subscribe
Building Montana – One Job At A Time
Call Us: 1-406-748-2990

The Region

Share

Southeastern Montana

The four counties of Rosebud, Powder River, Treasure,and Custer form the Southeastern Montana Development Corporation district. They cover a vast area of prairies, buttes, ravines, and forests, encompassing 13,280 square miles (approximately the same geographical area as the state of Maryland). With a population of about 22,000, the density is a sparse 1.4 people per square mile. Three rivers running through the district and several creeks provide the cherished water to this semi-arid climate.

Geography

This region is home to a beautiful and vast landscape of prairies, badlands, and waterways. The southern portion of Rosebud County is also home to the Northern Cheyenne Reservation. Southeastern Montana is filled with many natural resources such as coal, methane gas, oil and timber. With just over 13,000 square miles of land and a population density of 1.4/sq. mile, land ownership and natural resource development are key features of the economy in this region. Natural disasters and severe weather such as floods, droughts, forest and rangeland fires pose threats in this area. Floodplains exist along the three major rivers in the district. The major communities in the district have built dikes for protection from the flooding, but it is astounding how large the cost burden of flood insurance is for small communities. Miles City in Custer County had the highest flood insurance claims in Montana.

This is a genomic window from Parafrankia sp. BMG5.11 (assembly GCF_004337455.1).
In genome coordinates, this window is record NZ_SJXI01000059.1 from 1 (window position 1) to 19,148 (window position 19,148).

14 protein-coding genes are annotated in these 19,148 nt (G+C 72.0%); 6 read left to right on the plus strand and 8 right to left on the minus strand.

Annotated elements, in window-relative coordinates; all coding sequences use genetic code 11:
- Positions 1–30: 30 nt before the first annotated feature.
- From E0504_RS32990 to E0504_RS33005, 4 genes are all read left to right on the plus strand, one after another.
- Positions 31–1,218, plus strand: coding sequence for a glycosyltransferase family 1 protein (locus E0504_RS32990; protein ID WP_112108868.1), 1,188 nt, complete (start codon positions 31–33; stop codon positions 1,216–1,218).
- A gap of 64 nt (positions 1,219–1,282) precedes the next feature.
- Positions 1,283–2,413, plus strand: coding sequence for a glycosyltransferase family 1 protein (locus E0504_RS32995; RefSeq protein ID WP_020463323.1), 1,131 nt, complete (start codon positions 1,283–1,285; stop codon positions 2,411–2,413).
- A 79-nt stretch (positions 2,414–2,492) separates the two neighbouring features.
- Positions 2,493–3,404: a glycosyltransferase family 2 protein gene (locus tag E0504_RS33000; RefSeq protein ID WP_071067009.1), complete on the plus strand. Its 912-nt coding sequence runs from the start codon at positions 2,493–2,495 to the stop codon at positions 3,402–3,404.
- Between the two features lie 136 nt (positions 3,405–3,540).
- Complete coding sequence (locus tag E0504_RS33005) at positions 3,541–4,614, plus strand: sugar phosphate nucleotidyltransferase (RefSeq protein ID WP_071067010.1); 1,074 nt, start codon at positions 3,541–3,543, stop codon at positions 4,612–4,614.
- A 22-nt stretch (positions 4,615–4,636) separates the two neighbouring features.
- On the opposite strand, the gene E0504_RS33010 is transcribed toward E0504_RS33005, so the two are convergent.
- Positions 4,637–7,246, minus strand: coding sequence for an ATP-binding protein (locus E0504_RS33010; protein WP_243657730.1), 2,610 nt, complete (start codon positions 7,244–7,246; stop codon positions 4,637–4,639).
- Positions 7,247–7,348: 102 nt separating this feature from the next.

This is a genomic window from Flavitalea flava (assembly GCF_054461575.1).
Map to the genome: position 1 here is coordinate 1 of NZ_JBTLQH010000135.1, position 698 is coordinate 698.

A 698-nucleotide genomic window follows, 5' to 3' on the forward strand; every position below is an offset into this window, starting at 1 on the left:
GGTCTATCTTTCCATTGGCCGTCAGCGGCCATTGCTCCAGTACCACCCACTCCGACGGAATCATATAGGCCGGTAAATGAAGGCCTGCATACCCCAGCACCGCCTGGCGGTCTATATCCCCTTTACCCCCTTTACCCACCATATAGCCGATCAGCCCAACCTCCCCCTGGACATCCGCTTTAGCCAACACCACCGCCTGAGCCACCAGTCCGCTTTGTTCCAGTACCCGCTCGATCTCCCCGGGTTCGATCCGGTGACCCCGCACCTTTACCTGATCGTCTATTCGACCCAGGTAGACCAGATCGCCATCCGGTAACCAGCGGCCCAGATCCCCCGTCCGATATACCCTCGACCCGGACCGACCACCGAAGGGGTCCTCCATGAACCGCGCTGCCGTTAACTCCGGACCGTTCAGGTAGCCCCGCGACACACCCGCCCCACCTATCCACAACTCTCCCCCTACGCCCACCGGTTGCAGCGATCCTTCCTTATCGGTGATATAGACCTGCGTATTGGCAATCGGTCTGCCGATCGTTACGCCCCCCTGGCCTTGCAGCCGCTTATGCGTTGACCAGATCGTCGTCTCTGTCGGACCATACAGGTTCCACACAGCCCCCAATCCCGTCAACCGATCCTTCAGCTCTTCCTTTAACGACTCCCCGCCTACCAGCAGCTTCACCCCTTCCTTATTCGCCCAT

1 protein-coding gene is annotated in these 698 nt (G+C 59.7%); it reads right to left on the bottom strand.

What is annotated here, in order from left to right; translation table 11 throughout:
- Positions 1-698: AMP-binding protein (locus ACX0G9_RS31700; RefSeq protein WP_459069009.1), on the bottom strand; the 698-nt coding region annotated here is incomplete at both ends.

Population

Between 2008 and 2009 there was a 0.6% population increase in this area. The population has consistently decreased since the 70’s, however in Rosebud and Custer Counties there has recently been a slight increase which is a positive change. Treasure County has seen the most significant population loss. Between 2000-2003 the Census showed Treasure County to have the 2nd highest percentage of population loss in the country. Other than the Northern Cheyenne community, there is very little ethnic diversity in this area. There has been a consistent decline in youth population and increase in senior population in this region.

Poverty, Income and Business

Over the past four years there has been a slight rise in the poverty level and unemployment rate. This region has a relatively low average wage in comparison to the state and national averages: In 2008, USA National Average Wage per job was $45,716; Montana Average Wage per job was $33,299; Southeastern Montana Average Wage per job was $28,719. On average women in this area get paid almost $10,000 less than men annually.

Housing

Housing on average in this region is aging; there is a lack of low-income, senior, and temporary housing; and at least 1 in 5 households experience a cost burden with housing. Recognizing the increase in the senior population in the next 25 years, this could be an opportunity to develop senior housing and assisted living in this area which would bring more construction jobs and diversified job sectors to the area.

Health, Education, Social Services